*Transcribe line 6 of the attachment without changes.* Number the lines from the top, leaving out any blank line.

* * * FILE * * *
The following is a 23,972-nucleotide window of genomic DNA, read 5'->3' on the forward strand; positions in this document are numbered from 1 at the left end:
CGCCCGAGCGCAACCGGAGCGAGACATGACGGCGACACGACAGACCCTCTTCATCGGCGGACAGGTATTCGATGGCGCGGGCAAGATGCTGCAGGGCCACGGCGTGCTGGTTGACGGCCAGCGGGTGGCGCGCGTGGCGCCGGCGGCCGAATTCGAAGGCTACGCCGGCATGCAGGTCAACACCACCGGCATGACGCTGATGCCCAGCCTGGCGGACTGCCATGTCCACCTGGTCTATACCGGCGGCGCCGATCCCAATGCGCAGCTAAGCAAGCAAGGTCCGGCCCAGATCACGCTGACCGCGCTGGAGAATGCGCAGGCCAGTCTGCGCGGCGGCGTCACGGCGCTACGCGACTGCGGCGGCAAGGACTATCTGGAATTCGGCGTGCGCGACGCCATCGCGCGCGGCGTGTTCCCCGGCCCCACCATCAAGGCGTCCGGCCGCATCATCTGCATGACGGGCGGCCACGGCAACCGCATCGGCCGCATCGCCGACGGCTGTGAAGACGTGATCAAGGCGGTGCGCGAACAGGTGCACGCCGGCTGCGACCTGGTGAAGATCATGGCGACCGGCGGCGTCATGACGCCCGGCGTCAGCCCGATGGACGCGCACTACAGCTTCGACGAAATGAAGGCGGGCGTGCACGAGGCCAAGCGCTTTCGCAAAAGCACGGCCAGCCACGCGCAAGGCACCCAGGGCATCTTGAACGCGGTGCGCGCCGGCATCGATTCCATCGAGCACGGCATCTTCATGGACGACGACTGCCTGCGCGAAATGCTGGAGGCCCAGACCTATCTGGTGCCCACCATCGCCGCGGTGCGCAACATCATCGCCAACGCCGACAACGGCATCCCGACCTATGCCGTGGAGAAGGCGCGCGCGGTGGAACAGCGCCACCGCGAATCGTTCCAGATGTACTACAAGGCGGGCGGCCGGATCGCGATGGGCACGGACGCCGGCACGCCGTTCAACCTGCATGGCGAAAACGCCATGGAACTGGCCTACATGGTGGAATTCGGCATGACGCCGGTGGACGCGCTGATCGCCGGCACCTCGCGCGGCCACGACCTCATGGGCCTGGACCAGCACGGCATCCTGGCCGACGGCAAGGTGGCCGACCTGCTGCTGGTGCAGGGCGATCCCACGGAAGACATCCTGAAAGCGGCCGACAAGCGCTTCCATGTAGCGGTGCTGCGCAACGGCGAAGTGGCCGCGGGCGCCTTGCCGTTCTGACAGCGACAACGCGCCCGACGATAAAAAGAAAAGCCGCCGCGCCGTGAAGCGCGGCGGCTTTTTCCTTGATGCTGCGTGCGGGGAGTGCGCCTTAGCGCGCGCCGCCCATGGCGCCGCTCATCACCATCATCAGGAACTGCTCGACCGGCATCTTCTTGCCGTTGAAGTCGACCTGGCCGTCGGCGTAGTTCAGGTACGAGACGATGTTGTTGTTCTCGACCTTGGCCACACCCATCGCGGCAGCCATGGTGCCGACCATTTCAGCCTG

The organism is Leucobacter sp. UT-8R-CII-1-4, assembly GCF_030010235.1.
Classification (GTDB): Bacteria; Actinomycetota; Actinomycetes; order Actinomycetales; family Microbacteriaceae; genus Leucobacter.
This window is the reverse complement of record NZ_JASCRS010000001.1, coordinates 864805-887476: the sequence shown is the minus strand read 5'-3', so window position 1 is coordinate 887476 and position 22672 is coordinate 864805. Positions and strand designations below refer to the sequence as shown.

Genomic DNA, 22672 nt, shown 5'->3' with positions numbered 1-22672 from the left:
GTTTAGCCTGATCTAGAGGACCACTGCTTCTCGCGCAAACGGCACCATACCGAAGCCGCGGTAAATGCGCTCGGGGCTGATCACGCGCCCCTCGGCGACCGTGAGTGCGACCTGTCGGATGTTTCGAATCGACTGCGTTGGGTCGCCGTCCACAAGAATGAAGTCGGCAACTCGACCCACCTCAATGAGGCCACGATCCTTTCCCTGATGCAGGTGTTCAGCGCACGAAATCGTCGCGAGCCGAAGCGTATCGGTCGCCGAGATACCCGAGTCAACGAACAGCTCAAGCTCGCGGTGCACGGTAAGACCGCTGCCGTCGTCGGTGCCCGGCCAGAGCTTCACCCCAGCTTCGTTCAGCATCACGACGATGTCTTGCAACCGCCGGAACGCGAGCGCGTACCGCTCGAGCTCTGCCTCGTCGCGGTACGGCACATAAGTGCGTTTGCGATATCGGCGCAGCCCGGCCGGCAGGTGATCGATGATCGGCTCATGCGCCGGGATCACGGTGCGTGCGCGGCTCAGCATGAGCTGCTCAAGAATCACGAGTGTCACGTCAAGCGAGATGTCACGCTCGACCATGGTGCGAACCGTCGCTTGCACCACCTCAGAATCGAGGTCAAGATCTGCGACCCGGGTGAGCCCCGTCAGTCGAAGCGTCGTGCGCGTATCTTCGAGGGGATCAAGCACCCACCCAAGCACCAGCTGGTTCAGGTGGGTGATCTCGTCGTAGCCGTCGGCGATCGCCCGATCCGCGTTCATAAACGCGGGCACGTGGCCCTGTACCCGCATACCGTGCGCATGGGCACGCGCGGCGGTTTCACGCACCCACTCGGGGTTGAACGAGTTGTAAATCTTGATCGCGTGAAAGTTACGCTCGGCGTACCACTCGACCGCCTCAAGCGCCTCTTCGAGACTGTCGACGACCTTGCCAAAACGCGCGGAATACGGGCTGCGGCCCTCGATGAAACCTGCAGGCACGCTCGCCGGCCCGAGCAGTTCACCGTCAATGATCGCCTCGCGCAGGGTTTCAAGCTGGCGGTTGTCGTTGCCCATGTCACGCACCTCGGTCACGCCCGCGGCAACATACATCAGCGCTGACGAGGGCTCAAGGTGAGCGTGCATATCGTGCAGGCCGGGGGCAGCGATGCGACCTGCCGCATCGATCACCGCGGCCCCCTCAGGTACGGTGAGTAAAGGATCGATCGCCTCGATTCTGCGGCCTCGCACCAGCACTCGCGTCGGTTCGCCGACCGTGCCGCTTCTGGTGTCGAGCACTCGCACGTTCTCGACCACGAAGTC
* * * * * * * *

Genomic DNA, 22672 nt, shown 5'->3' with positions numbered 1-22672 from the left: